That makes light work of what used to be a slow and frustrating problem, one that oftentimes reoccurred when the legacy application had a patch or update applied, sometimes breaking the API conduit. With the types of low-code platforms we’re considering in this Tech Wire Asia article, that’s a problem that’s all but vanishing: intelligent, self-updating API and integration management systems ensure continuous compatibility and much less unexpected downtime.
The developer’s side of the equation
The two low-code platforms featured below take a pragmatic approach to “traditional” development methods and personnel. None of the vendors here suggest that developers will suddenly find themselves unemployed overnight. Instead, developers’ knowledge and experience form a mainstay of all application development processes, and the low-code platforms themselves form an integral part of the toolset. Alongside the bare-bones text editors and IDEs (integrated development environments) of the typical developer, you will find some of the applications featured below — or something very like them. That’s because developers, too, are a pragmatic bunch. If there is a piece of software or utility that does the heavy-lifting of code creation, why not use it? Sure, there might be a certain ascetic purity to hand-crafting every line, but doing so rarely makes economic sense.
Therefore, better to use low-code environments to produce code and then be able to dive in and examine what’s produced; fine-tuning, and adding or editing where necessary.
The application developer’s role is not dead, nor is it ever likely to be (at least, for the foreseeable future). But in combination with those business professionals “at the coalface” who can produce apps with a purpose, the development efforts of the organization will go much faster. That means quicker time-to-production for new apps, a more responsive DevOps methodology, a quicker iterative development process, and a faster cadence between each stage of development: concepting, to code, integration, testing, rollout, and revision.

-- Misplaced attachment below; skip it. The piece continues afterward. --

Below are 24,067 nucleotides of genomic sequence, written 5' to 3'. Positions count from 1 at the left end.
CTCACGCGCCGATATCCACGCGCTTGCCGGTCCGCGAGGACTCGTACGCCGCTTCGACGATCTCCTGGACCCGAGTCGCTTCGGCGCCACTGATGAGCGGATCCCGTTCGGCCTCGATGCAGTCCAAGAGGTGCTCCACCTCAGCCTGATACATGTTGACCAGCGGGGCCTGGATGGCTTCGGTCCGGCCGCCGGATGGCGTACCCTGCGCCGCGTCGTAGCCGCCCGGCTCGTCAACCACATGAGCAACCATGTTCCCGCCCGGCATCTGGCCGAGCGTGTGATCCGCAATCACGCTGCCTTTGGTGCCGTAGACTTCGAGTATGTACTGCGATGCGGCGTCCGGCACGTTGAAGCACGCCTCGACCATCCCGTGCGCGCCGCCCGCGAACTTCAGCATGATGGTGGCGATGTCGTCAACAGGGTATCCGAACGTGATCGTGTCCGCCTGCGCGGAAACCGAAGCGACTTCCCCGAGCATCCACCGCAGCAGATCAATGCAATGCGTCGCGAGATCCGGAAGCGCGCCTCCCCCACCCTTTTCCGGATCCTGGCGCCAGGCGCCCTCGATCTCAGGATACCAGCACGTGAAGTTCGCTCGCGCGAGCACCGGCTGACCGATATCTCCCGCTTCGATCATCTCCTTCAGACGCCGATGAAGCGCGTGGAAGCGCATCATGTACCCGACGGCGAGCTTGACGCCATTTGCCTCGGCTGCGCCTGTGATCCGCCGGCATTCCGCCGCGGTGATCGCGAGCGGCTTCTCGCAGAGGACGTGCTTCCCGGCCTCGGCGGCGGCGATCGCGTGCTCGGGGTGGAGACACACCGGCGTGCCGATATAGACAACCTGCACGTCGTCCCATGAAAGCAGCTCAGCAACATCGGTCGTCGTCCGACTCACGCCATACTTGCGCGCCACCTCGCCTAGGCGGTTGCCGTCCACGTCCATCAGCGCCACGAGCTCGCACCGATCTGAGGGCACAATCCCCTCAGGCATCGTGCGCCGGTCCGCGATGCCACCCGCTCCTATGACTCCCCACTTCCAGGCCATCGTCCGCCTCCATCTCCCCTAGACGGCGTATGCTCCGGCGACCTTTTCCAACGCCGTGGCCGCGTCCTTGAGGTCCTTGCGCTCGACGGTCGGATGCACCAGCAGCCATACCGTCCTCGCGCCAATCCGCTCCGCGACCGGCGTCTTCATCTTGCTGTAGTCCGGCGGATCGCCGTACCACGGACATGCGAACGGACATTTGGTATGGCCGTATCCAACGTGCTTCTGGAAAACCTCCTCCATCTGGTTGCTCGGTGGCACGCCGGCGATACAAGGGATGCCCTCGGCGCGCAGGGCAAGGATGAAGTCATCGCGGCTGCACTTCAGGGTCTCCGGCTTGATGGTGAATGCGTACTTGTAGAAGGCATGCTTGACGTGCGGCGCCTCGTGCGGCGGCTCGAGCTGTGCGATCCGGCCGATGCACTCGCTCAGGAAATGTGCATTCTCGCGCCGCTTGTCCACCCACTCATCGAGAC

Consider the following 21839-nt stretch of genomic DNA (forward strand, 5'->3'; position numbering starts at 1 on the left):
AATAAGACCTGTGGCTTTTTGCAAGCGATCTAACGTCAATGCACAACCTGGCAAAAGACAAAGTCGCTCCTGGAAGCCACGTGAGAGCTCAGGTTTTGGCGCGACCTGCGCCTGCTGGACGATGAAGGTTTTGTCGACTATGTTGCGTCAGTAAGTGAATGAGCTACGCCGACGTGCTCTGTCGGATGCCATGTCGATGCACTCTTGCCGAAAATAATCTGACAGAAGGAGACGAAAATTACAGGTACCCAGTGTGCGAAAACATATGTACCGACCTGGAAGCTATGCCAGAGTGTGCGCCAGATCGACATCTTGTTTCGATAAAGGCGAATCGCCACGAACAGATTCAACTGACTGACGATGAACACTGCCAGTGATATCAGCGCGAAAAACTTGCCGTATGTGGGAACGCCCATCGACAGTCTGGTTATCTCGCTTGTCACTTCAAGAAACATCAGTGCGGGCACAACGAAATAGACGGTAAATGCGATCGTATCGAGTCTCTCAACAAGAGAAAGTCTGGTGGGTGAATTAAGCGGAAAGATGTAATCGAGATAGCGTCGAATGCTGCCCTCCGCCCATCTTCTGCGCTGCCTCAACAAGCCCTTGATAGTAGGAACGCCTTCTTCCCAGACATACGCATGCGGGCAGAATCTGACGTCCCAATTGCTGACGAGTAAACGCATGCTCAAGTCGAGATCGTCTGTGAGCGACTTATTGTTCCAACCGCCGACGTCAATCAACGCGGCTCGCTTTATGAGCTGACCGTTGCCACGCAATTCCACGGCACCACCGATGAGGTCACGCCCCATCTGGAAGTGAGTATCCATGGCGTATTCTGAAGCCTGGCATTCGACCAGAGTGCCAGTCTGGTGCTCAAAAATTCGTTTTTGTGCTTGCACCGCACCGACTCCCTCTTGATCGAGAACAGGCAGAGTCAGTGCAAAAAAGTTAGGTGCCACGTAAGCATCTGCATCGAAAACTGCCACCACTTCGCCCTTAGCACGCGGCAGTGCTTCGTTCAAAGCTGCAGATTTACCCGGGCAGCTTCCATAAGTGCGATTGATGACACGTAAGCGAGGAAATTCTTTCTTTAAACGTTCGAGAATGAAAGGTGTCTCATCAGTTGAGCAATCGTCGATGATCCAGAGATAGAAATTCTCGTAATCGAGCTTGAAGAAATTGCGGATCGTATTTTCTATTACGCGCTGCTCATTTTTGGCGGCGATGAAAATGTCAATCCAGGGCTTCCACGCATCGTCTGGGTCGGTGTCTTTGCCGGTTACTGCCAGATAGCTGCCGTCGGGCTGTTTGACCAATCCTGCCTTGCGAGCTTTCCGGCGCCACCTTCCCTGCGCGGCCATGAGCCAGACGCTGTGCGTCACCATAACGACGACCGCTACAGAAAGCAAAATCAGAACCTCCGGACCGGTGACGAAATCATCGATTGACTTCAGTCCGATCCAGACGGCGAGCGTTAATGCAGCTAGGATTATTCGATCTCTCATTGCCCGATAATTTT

In the forward-looking organization, low-code offers myriad advantages. Applications and services can be created in weeks, not years, improvements made in minutes, not weeks, and customer experience always iterated on.
Here are the two platforms we are considering today. To read more on each in more detail, follow the links.
Ever since low-code was introduced to the marketplace, OutSystems has been the go-to vendor for its innovation and powerful offerings. While some low-code platforms grew out of what was basically either niche software or an extension to existing functionality (Access and Excel come to mind), OutSystems was engineered from the outset to be enterprise-grade and massively scalable.